The Word of Truth
“Study to shew thyself approved unto God, a workman that needeth not to be ashamed, rightly dividing the word of truth.” (2 Timothy 2:15)
“Then Paul and Barnabas waxed bold, and said, It was necessary that the word of God should first have been spoken to you: but seeing ye put it from you, and judge yourselves unworthy of everlasting life, lo, we turn to the Gentiles.” (Acts 13:46)
Was Paul expressing frustration with his brethren, or recognizing God’s call to a change of focus in his ministry? Does the Lord sometimes call us to stop working with people, because they aren’t responding well?
We have to be in tune with God. The only way to do that is by having our hearts purified and His Spirit dwelling inside, and then walking by that Spirit. When James and John observed how the Samaritans didn’t receive Jesus’ ministry, they tried to apply what they could see in the Bible to the situation:
“And it came to pass, when the time was come that he should be received up, he stedfastly set his face to go to Jerusalem, And sent messengers before his face: and they went, and entered into a village of the Samaritans, to make ready for him. And they did not receive him, because his face was as though he would go to Jerusalem. And when his disciples James and John saw this, they said, Lord, wilt thou that we command fire to come down from heaven, and consume them, even as Elias did? But he turned, and rebuked them, and said, Ye know not what manner of spirit ye are of. For the Son of man is not come to destroy men’s lives, but to save them. And they went to another village.” (Luke 9:51-56)
The disciples’ knowledge of scripture was not able to help them be in tune with God because they had a different spirit at work in them in that situation. But after they were purified in their hearts, and received the baptism of the Holy Spirit, they were able to perceive the difference between their thoughts and the Lord’s and yield to God’s way, as in the example of Peter being instructed to go to the Gentile Cornelius’ house.
“Peter went up upon the housetop to pray about the sixth hour… he fell into a trance, And saw heaven opened, and a certain vessel descending unto him, as it had been a great sheet knit at the four corners, and let down to the earth: Wherein were all manner of fourfooted beasts of the earth, and wild beasts, and creeping things, and fowls of the air. And there came a voice to him, Rise, Peter; kill, and eat. But Peter said, Not so, Lord; for I have never eaten any thing that is common or unclean. And the voice spake unto him again the second time, What God hath cleansed, that call not thou common. This was done thrice: and the vessel was received up again into heaven…. While Peter thought on the vision, the Spirit said unto him, Behold, three men seek thee. Arise therefore, and get thee down, and go with them, doubting nothing: for I have sent them…. And he said unto them, Ye know how that it is an unlawful thing for a man that is a Jew to keep company, or come unto one of another nation; but God hath shewed me that I should not call any man common or unclean. Therefore came I unto you without gainsaying, as soon as I was sent for: I ask therefore for what intent ye have sent for me?” (Acts 10:9-29)
Peter still had his own thoughts, but the Spirit of God was able to guide him out of the maze of his own thoughts and inclinations because he was able to recognize God’s voice and yield freely to Him: “therefore came I unto you without gainsaying,” or as the Phillips translation puts it, “without raising any objection.”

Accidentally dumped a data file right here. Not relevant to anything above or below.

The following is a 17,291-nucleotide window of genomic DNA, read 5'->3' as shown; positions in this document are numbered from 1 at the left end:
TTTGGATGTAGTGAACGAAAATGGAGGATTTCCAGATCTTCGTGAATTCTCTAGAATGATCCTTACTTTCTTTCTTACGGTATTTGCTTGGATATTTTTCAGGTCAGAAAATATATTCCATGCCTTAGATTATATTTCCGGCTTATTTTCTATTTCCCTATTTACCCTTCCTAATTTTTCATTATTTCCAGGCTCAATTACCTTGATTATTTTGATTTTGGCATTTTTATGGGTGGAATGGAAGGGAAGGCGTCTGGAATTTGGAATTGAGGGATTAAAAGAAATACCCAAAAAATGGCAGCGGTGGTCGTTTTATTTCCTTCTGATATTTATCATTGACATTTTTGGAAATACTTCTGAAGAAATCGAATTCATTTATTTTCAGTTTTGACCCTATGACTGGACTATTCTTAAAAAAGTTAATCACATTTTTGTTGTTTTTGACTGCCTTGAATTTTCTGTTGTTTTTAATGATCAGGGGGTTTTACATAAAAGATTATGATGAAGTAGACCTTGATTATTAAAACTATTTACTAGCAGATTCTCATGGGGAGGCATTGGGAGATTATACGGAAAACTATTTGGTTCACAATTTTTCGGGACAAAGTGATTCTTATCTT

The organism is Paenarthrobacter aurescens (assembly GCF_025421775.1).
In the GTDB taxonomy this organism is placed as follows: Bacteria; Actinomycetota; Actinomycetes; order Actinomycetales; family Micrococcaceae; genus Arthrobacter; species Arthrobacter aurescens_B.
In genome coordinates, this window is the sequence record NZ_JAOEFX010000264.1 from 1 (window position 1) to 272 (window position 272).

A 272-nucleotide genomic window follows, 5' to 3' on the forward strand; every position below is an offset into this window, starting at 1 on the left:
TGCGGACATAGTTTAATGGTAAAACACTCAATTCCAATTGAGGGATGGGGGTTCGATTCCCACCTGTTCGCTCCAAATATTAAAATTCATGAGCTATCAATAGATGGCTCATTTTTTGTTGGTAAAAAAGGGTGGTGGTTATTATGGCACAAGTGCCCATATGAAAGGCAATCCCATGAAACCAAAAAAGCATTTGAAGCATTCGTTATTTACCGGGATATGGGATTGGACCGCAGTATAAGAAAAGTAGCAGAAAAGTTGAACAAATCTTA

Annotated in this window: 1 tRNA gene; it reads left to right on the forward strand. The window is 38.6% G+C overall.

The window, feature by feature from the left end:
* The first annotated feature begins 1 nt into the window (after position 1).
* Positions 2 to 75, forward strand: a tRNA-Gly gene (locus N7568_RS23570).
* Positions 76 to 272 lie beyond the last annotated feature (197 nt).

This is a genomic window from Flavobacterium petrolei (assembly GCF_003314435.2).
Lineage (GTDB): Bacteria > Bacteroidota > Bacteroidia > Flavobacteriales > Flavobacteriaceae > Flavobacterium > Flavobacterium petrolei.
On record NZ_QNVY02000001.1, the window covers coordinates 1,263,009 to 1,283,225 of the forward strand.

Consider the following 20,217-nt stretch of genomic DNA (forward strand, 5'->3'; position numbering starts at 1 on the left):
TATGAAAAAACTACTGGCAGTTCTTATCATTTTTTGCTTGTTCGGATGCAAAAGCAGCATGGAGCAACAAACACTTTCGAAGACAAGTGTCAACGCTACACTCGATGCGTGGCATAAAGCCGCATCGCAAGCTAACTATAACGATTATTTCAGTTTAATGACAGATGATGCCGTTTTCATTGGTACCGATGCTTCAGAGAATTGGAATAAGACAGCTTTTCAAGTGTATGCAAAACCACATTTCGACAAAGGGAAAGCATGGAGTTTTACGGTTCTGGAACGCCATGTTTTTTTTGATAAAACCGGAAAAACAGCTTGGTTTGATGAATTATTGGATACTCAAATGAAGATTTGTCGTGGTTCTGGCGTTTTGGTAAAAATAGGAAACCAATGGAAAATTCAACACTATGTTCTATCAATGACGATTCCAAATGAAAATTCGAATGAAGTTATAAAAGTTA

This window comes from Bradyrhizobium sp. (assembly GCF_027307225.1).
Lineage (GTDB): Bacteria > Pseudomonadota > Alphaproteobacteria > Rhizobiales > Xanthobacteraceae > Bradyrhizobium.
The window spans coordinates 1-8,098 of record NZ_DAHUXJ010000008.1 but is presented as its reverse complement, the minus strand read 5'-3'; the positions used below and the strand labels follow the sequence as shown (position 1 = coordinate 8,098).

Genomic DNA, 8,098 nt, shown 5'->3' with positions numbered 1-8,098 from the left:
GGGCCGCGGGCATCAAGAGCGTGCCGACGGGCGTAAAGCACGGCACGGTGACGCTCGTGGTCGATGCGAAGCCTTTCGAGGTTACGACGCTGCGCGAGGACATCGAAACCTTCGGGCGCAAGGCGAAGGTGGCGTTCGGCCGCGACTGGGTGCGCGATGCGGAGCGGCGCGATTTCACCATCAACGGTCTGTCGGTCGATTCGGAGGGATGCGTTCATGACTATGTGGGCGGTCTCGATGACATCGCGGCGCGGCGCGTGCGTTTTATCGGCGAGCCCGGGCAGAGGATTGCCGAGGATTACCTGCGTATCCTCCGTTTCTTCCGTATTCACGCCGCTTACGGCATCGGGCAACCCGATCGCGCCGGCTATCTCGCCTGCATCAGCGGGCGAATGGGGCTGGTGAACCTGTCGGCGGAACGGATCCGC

Let us now return to the situation with Paul and Barnabas that originally prompted the question. They had been sent out by the Spirit on this trip (Acts 13:1-4), and had already been working among non-Jewish believers for some time (Acts 11:19-26). They actually did not stop ministering to the Jews (continuing to go to synagogues in the next cities they went to), but were being “refocused” by the Lord and were being used by God to pronounce judgment against those who were rejecting the Lord. If you follow their trip in Acts 14, you find that “measuring the opposition” was not their guide as to whether to continue ministering to some people or in some place: “But the unbelieving Jews stirred up the Gentiles, and made their minds evil affected against the brethren. Long time therefore abode they speaking boldly in the Lord.” (Acts 14:2-3) Sometimes the Lord informed them of persecution and led them to flee to another place (Acts 14:5-6); and other times He permitted them to stay until they were severely abused for the Lord’s sake (Acts 14:19-20). They later returned to the same places where they had been persecuted (Acts 14:21).
With our Lord Himself, we see a pattern of being led independent of apparent wisdom and prudence (notice that it is not against, but independent of wisdom and prudence). A profitable ministry develops in Capernaum, and just as it seems to be at a critical point of growth (“all men seek for thee” (Mark 1:37)) He discerns from spending time in communion with the Father that it is time to move on (Mark 1:38).
Everywhere in the New Testament where we see the Lord and His saints being led in tune with God, we see that they still exercise wisdom and prudence as the Spirit permits, but wisdom and prudence is not their guide—the Spirit of God is their guide.
The natural mind will either use zeal and fanaticism or wisdom and sober-mindedness as the final word on how we work in the Lord’s vineyard. But the only way to remain in tune with God is to seek the Lord until we obtain a purified heart and infilling of the Holy Spirit (Luke 24:49; Acts 1:4-5,8; 15:8-9) and then remain submitted wholly to the Lord by abiding in Him (Romans 12:1-2; John 15:4; Hebrews 4:10-11).